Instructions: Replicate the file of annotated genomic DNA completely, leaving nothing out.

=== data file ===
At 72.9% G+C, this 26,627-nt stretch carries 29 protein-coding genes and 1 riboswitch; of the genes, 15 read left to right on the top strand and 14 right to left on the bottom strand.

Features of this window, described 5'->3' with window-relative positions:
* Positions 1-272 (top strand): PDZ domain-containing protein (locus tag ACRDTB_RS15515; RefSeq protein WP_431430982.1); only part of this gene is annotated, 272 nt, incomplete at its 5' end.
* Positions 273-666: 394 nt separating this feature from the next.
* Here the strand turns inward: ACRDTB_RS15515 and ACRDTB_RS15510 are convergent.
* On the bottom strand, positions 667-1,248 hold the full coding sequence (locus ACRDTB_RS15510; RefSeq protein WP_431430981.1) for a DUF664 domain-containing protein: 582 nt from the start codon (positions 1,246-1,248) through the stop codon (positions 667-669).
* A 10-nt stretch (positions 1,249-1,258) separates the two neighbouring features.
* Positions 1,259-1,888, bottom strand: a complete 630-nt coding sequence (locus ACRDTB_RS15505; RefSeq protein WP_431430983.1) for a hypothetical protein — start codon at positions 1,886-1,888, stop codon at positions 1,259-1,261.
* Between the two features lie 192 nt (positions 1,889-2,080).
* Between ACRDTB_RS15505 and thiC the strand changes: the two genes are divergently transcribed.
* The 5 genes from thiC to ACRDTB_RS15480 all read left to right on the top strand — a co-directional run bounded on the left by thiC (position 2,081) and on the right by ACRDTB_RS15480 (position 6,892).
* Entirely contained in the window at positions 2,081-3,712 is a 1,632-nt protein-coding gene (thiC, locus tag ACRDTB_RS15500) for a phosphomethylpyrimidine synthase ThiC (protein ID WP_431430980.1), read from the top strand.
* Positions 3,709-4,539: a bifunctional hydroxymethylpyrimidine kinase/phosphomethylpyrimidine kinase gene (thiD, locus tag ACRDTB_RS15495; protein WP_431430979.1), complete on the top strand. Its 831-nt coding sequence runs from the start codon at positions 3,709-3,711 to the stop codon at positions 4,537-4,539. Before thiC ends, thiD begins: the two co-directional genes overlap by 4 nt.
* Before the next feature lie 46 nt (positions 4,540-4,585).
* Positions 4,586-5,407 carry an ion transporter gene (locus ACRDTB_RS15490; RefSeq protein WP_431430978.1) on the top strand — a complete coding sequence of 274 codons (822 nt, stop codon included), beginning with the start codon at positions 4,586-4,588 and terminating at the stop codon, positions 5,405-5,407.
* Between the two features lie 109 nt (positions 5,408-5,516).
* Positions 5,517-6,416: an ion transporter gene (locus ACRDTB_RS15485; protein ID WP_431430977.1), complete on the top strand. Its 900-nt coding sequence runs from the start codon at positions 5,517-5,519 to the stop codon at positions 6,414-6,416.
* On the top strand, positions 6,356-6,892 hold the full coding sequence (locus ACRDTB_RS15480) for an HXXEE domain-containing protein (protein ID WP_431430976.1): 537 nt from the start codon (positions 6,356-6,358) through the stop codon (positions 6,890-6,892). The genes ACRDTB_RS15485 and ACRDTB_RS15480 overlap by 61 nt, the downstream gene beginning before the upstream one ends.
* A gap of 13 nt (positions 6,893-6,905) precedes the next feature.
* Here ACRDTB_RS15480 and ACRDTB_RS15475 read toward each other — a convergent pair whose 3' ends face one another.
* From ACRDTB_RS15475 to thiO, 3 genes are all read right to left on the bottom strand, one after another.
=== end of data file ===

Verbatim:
At 72.9% G+C, this 26,627-nt stretch carries 29 protein-coding genes and 1 riboswitch; of the genes, 15 read left to right on the top strand and 14 right to left on the bottom strand.

Features of this window, described 5'->3' with window-relative positions:
* Positions 1-272 (top strand): PDZ domain-containing protein (locus tag ACRDTB_RS15515; RefSeq protein WP_431430982.1); only part of this gene is annotated, 272 nt, incomplete at its 5' end.
* Positions 273-666: 394 nt separating this feature from the next.
* Here the strand turns inward: ACRDTB_RS15515 and ACRDTB_RS15510 are convergent.
* On the bottom strand, positions 667-1,248 hold the full coding sequence (locus ACRDTB_RS15510; RefSeq protein WP_431430981.1) for a DUF664 domain-containing protein: 582 nt from the start codon (positions 1,246-1,248) through the stop codon (positions 667-669).
* A 10-nt stretch (positions 1,249-1,258) separates the two neighbouring features.
* Positions 1,259-1,888, bottom strand: a complete 630-nt coding sequence (locus ACRDTB_RS15505; RefSeq protein WP_431430983.1) for a hypothetical protein — start codon at positions 1,886-1,888, stop codon at positions 1,259-1,261.
* Between the two features lie 192 nt (positions 1,889-2,080).
* Between ACRDTB_RS15505 and thiC the strand changes: the two genes are divergently transcribed.
* The 5 genes from thiC to ACRDTB_RS15480 all read left to right on the top strand — a co-directional run bounded on the left by thiC (position 2,081) and on the right by ACRDTB_RS15480 (position 6,892).
* Entirely contained in the window at positions 2,081-3,712 is a 1,632-nt protein-coding gene (thiC, locus tag ACRDTB_RS15500) for a phosphomethylpyrimidine synthase ThiC (protein ID WP_431430980.1), read from the top strand.
* Positions 3,709-4,539: a bifunctional hydroxymethylpyrimidine kinase/phosphomethylpyrimidine kinase gene (thiD, locus tag ACRDTB_RS15495; protein WP_431430979.1), complete on the top strand. Its 831-nt coding sequence runs from the start codon at positions 3,709-3,711 to the stop codon at positions 4,537-4,539. Before thiC ends, thiD begins: the two co-directional genes overlap by 4 nt.
* Before the next feature lie 46 nt (positions 4,540-4,585).
* Positions 4,586-5,407 carry an ion transporter gene (locus ACRDTB_RS15490; RefSeq protein WP_431430978.1) on the top strand — a complete coding sequence of 274 codons (822 nt, stop codon included), beginning with the start codon at positions 4,586-4,588 and terminating at the stop codon, positions 5,405-5,407.
* Between the two features lie 109 nt (positions 5,408-5,516).
* Positions 5,517-6,416: an ion transporter gene (locus ACRDTB_RS15485; protein ID WP_431430977.1), complete on the top strand. Its 900-nt coding sequence runs from the start codon at positions 5,517-5,519 to the stop codon at positions 6,414-6,416.
* On the top strand, positions 6,356-6,892 hold the full coding sequence (locus ACRDTB_RS15480) for an HXXEE domain-containing protein (protein ID WP_431430976.1): 537 nt from the start codon (positions 6,356-6,358) through the stop codon (positions 6,890-6,892). The genes ACRDTB_RS15485 and ACRDTB_RS15480 overlap by 61 nt, the downstream gene beginning before the upstream one ends.
* A gap of 13 nt (positions 6,893-6,905) precedes the next feature.
* Here ACRDTB_RS15480 and ACRDTB_RS15475 read toward each other — a convergent pair whose 3' ends face one another.
* From ACRDTB_RS15475 to thiO, 3 genes are all read right to left on the bottom strand, one after another.